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Everything posted by randymoss

  1. How neat is this! Kevin we would love to connect with you as would Mike Schweitzer who is also a grandson to HH. We can surely visit here, but can you please join us on Facebook? We have started a Facebook group page for those wanting to learn and share stories about their Schweitzer saddles, please join us by searching on facebook for Schweitzer Saddle Matador. When you join, please start a post so we can connect!
  2. Good morning! Sorry for the slow reply. LINN was built for J.B. Linn, Jr. 1949. We have started a Facebook group page for those wanting to learn and share stories about their Schweitzer saddles, please join us by searching on FB Schweitzer Saddle Matador. Be interesting to see if anyone has info about J.B. and can fill in more details for you! PS it sounds like you have the Poinsettia pattern. Would really like to see a picture of it!
  3. KITCH, I find no pictures or text that mentions your family but it does have the purchases that they made with the name item, date, and ledger book number along with the page. Kitchens 1931 Boots #4 178 Carl Kitchens 1951 Saddle #12 66 Don't know if these are family: Joe Kitchens 1934 Saddle #3 110 Joe Kitchens 1941 Saddle® #8 23 Was Joe part of the family?
  4. Sorry, I miss spelled the authors name; it should be Bruce McGinnis. Randy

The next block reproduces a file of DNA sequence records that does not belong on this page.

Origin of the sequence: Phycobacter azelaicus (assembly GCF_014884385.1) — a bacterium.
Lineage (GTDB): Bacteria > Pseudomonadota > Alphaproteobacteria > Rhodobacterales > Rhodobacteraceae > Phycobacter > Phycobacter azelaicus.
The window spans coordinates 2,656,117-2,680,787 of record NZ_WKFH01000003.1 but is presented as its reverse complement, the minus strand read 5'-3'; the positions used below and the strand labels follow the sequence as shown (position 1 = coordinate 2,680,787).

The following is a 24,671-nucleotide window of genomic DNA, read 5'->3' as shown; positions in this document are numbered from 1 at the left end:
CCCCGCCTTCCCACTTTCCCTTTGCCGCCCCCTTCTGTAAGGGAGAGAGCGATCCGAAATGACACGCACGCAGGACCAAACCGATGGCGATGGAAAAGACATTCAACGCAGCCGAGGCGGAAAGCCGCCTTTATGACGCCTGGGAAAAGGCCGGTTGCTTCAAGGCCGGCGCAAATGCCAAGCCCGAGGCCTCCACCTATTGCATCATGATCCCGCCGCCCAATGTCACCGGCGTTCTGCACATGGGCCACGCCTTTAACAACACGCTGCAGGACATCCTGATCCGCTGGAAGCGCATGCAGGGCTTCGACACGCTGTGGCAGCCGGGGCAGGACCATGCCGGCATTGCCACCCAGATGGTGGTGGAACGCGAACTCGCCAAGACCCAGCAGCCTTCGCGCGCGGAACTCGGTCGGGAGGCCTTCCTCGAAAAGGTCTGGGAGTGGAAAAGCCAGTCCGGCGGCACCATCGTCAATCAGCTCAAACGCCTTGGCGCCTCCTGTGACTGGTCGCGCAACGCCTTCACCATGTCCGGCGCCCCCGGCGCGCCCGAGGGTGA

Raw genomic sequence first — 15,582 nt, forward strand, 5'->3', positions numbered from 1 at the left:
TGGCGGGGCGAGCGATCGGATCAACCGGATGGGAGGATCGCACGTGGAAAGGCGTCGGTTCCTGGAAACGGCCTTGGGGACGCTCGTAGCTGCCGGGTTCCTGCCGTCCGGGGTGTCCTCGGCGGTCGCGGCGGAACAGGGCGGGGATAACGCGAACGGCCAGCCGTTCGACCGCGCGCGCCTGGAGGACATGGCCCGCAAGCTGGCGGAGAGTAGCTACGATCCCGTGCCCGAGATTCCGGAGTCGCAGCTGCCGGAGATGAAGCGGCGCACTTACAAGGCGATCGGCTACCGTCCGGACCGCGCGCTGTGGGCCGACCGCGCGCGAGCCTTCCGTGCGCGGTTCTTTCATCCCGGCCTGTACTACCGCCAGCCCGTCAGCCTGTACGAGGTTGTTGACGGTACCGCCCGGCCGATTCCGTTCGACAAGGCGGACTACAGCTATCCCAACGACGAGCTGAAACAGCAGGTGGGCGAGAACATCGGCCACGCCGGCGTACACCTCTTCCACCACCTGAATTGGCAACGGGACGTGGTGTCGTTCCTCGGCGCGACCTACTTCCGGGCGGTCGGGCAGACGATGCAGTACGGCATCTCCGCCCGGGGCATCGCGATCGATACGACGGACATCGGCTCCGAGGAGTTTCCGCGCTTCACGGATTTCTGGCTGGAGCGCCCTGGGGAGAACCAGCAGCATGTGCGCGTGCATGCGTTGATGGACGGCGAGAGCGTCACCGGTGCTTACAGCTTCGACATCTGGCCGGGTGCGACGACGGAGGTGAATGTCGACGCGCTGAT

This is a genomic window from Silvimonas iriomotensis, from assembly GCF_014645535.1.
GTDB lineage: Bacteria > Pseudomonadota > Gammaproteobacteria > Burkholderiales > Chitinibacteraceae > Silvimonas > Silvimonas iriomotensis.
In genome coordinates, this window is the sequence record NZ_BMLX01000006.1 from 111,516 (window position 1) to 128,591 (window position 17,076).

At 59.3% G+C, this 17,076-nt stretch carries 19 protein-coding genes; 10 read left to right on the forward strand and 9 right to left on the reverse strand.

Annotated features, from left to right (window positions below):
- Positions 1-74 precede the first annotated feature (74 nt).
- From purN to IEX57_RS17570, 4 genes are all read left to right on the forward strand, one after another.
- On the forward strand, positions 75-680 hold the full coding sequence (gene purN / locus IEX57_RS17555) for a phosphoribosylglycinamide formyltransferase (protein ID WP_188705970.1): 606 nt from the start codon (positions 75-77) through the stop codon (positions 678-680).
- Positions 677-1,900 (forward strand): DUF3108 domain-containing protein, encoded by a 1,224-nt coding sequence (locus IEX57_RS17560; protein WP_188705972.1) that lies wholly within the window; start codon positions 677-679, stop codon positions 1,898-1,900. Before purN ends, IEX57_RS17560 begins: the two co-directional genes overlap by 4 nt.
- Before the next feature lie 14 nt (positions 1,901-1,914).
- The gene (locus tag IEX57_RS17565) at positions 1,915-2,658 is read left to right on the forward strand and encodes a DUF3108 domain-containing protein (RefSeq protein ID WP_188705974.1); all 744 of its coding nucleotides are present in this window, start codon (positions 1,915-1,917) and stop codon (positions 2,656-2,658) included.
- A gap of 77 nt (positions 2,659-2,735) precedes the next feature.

5. Another thought; if you could provide the names of your Grandfather's I'd like to see if they are mentioned in the book. Randy
  6. Hi kitch2500, hope you are still around as I just stumbled on to this topic and I see you posted some time ago. In any case I am a grandson of the late HH Schweitzer and his wife Willie Schweitzer. I have one saddle very much like the one you have in the first picture (has the same tooling), and I suspect from what I can see, it is a closed fork design which many cowboys preferred in brushy country. That was good for keeping debris out but not the handiest for toting the saddle around. HH (Henry Houston) Schweitzer was a very highly regarded saddle maker and his saddles were very prized by those cowboys fortunate enough to own them. Being a former cowboy on the Matador Ranch (originally Scottish owned and at one time the largest ranch in the world) whose headquarters is just outside of Matador, Texas; Granddad had a very strong understanding of what was needed in the way of making a saddle that fit the needs as well as the comfort of a working cowboy. The tree being the soul of the saddle was of the highest importance to him and he was extremely picky in what he would accept as a tree to build his saddles around. The tooling, if the buyer opted for it, was a mastery of the leather artistry and creative skill displayed by Schweitzer and along with the fit for the working cowboy aspect made him one of the most sought after saddlemakers to ever to ply the trade. There is a book about my granddad tiled 'Schweitzer' by Bruce Ginnis that has a really good history of him with lots of photo's. Let me know if I can be of more help; there is so much to tell of this exceptional person. Randy Moss
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